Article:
People love IKEA, to the effect of nearly one billion annual visits. The flat pack furniture and furnishings yields twenty-four billion euros in revenue each year. But could there be more in store for this store of galore?
One way to find business opportunities is to observe users and follow their lead. Instagram for example, developed both polls and shops (in-part) because users hacked those features before they were available. IKEA faces a similar opportunity.
If you’ve never been, IKEA is organized as an upstairs showroom and a downstairs warehouse. When a customer likes a lamp upstairs they note the aisle and bin code and when downstairs find the item. An upstairs room might look like this:
For larger item like couches and shelves, customers do the above and haul, unbox, and assemble their purchase. Flat packs, material selection, design choices, and scale all contribute to IKEA’s success.
Here’s the pitch: IKEA as a service.
The upstairs showrooms have appealing arrangements. It’s modern. It’s clean! For this made up start up an IKEA specialist comes to customer’s home to clean and arrange it in the flat packer’s fashion. The program includes a points program, where customers earn points toward future delivery and installation of IKEA products.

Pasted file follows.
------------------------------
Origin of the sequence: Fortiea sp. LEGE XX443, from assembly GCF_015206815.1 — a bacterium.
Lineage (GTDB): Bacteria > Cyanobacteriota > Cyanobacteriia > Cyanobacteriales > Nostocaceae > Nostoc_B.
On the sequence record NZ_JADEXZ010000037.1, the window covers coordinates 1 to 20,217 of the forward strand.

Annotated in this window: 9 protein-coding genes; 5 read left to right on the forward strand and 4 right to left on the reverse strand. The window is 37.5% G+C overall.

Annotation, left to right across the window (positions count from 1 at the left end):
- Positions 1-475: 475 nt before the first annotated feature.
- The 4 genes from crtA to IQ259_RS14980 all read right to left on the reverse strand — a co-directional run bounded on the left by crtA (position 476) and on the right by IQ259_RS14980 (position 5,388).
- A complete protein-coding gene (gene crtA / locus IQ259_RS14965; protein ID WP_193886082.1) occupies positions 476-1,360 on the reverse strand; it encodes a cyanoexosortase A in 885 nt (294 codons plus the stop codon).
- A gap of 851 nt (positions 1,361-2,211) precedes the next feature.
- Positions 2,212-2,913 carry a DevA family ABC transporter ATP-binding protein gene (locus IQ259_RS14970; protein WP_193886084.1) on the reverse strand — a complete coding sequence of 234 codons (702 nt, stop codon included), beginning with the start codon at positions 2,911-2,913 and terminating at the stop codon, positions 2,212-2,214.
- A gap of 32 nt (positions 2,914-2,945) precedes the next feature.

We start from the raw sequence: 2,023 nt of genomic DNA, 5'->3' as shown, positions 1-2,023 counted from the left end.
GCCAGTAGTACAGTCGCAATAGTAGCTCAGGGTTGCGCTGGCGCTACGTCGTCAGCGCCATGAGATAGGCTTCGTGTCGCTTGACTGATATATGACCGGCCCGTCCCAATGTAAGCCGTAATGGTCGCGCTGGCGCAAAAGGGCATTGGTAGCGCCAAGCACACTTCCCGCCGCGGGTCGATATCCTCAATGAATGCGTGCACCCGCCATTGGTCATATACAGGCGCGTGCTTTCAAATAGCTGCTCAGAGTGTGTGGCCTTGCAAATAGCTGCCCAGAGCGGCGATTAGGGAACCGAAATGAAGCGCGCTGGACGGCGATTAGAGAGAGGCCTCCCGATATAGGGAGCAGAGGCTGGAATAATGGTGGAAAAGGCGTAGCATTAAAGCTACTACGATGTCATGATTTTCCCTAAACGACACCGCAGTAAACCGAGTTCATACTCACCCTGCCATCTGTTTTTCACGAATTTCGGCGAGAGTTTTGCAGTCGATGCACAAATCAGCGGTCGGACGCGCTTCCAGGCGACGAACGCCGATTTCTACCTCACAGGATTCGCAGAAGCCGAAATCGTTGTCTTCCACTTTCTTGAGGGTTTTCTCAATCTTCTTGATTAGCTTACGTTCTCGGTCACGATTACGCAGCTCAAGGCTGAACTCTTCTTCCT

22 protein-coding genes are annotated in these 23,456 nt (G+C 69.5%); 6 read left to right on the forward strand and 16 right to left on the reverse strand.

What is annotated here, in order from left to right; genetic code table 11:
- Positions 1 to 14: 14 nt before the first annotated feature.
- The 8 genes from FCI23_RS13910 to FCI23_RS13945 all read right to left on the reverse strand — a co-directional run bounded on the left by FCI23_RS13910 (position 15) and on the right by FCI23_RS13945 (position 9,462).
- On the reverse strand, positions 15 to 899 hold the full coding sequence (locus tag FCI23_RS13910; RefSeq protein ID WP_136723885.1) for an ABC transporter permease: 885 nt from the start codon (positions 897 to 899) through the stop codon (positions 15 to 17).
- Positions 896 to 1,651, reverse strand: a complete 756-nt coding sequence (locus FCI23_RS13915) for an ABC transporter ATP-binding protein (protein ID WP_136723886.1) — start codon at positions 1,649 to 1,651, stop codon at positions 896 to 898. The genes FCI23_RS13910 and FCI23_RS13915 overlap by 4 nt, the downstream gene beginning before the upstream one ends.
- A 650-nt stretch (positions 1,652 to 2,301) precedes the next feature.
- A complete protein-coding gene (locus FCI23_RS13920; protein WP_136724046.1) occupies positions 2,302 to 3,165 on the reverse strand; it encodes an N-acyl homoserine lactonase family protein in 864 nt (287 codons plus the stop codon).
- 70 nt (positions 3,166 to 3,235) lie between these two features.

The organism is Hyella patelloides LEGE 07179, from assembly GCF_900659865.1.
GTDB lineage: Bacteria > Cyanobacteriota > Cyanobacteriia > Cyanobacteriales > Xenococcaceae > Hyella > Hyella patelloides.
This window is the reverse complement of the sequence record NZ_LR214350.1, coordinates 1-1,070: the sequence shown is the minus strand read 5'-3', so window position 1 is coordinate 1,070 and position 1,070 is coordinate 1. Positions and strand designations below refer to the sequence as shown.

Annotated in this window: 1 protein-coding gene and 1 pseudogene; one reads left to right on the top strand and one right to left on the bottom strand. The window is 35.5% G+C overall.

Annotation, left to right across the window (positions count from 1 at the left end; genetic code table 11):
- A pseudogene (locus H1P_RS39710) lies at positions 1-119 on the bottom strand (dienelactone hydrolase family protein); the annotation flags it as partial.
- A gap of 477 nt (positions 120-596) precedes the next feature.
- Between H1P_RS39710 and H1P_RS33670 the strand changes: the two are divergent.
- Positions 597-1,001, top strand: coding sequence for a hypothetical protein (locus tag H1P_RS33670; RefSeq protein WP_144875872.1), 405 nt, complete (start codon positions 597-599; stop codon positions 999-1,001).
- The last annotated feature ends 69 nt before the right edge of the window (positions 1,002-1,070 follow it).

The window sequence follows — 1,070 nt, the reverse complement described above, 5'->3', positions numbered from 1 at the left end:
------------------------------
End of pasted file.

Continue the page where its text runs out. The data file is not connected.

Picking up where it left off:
An IKEA saas offers a few advantages: recurring revenue, reduced churn, and a chance to grow their customer base. Wow Mike the house looks great, someone might say and of course I would tell them about the service, and offer my IKEA referral code.
Consider cleaning a car. My car isn’t new but it looks new after a good cleaning. The same thing occurred to college-me while shopping at The Gap. It wasn’t the clothes that looked good, it was the manikins! If I wanted to look good it wasn’t the clothes I needed, it was the body. Some number of people must do this at IKEA. Their goal is appearance and one way for that job-to-be-done is buying IKEA products.
The IKEA effect may be taken but this saas business might have great legs, like the beautiful bamboo ones available at IKEA.
Made up start ups is an ongoing series. They’re intended to be half-tongue-in-cheek and half-serious. The point is thinking in different ways, like Tyrone.